What happened

Shares of Merit Medical Systems (NASDAQ:MMSI), a medical device company focused on disposable items, are sinking after the company reported earnings results for the third quarter. Investors unhappy with an earnings miss and lowered forward expectations have knocked the stock down by 31.3% as of 1:10 p.m. EDT on Thursday.

So what

Merit Medical's third-quarter earnings report was full of disappointment. The company reported $0.28 per share in adjusted earnings, which was 40% less than the previous-year period and 38% less than consensus estimates.

Frustrated person looking at a sinking stock chart.

Image source: Getty Images.

A slower-than-expected quarter caused Merit Medical to lower expectations for 2019. In February, the company was expecting adjusted earnings to fall between $1.97 and $2.08 per share. Three months ago, the company cut that estimate to a range between $1.74 and $1.97, and today, its adjusted earnings estimate was lowered even further to a range between $1.40 and $1.46 per share.

Last year, the company acquired Cianna Medical for $135 million up front plus up to $65 million in potential milestone payments. Merit's new portfolio of breast cancer-related products was expected to increase the company's adjusted gross profit margin significantly. Instead, the company just told investors to expect its gross profit margin to slide from 48.9% last year to a range between 48.4% and 48.7%.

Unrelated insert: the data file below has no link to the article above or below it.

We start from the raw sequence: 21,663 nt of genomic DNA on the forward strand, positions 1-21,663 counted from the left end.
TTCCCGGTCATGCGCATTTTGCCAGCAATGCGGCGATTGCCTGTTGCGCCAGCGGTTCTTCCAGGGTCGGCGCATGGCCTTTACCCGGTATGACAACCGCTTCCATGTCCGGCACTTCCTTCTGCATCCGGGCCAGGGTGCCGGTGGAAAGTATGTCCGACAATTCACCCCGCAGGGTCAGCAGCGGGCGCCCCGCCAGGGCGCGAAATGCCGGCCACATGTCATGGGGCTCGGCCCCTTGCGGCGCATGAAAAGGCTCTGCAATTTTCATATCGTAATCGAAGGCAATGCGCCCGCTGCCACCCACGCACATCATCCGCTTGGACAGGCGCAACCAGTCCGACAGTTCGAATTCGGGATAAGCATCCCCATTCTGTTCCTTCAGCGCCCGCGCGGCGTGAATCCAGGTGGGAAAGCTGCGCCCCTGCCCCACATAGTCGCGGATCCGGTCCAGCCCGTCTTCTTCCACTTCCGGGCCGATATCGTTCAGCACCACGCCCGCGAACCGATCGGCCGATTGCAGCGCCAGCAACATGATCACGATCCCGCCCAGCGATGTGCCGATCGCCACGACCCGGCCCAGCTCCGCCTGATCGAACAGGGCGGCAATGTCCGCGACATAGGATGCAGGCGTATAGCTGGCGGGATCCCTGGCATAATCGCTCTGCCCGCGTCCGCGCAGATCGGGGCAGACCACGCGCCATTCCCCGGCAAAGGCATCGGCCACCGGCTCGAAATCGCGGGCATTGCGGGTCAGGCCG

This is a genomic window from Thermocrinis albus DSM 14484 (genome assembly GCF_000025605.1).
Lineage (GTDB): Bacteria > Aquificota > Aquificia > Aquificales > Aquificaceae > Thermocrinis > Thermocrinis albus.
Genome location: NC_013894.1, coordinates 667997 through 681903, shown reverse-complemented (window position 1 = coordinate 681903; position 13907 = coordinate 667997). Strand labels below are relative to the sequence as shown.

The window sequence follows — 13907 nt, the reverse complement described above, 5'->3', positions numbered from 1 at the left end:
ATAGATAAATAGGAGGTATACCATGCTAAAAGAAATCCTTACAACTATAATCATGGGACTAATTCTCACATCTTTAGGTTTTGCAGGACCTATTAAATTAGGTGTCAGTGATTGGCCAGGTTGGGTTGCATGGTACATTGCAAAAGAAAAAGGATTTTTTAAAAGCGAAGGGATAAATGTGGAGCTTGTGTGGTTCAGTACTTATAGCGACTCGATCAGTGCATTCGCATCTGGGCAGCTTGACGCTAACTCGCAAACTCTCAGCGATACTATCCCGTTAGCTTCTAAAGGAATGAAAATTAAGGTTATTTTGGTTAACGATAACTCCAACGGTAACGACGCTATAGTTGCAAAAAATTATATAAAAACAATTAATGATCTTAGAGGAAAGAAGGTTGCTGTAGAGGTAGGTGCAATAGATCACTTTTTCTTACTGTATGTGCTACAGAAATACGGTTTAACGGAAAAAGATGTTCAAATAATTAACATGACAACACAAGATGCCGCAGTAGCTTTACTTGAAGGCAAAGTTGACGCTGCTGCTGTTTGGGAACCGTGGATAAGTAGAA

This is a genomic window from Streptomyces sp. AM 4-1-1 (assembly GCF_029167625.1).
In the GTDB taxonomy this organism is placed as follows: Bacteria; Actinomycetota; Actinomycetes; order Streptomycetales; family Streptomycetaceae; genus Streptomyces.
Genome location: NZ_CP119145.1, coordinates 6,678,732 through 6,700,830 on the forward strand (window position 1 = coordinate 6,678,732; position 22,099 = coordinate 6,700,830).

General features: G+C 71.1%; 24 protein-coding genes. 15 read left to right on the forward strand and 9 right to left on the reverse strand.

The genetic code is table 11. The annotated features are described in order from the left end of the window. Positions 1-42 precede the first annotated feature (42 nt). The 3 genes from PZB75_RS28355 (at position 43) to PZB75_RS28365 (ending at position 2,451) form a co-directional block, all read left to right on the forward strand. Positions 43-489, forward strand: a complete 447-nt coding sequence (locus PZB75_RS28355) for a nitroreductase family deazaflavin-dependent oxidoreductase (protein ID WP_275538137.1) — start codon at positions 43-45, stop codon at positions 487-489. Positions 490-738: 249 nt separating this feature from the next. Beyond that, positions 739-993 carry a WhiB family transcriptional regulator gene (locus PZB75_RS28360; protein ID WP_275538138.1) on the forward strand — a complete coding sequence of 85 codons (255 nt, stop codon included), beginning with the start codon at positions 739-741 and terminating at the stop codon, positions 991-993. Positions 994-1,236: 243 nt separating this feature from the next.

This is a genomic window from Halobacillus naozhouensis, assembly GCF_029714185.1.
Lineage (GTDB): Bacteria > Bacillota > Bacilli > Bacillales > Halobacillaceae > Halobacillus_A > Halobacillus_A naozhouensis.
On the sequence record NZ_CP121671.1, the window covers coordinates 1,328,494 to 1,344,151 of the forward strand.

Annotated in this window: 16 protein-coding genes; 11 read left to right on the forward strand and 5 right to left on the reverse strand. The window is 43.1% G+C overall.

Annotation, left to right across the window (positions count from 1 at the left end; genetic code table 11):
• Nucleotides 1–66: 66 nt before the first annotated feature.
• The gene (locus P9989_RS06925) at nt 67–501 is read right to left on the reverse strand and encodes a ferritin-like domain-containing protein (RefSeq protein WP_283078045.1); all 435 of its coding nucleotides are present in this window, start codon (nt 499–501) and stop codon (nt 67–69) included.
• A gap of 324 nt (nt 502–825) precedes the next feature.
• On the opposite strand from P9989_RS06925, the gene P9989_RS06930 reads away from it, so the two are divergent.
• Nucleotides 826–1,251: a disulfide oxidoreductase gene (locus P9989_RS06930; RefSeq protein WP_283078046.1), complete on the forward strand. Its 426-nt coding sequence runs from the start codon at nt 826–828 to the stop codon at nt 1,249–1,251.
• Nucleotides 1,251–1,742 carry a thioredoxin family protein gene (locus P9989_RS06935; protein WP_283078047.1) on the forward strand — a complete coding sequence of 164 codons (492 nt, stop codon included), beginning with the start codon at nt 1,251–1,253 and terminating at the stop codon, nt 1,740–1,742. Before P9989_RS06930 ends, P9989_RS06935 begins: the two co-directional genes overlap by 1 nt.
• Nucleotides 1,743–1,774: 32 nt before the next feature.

Merit Medical Systems also withdrew 2020 guidance that the company reaffirmed just three months ago.

Now what

Sales, general, and administrative expenses surged 31% year over year to $86.9 million in the third quarter, which led to a $2.8 million operating loss. The company has already let go of 2% of its workforce, which should help operations turn profitable again.

Unfortunately, the extra debt Merit took on to acquire Cianna Medical and other businesses raised its interest expenses 47% year over year to $3.4 million in the third quarter.

Perhaps this healthcare stock can recover, but dramatic overestimations in 2019 aren't a great sign. You probably don't want to try catching this falling knife until there have been some changes in the executive suite.

This article represents the opinion of the writer, who may disagree with the “official” recommendation position of a Motley Fool premium advisory service. We’re motley! Questioning an investing thesis -- even one of our own -- helps us all think critically about investing and make decisions that help us become smarter, happier, and richer.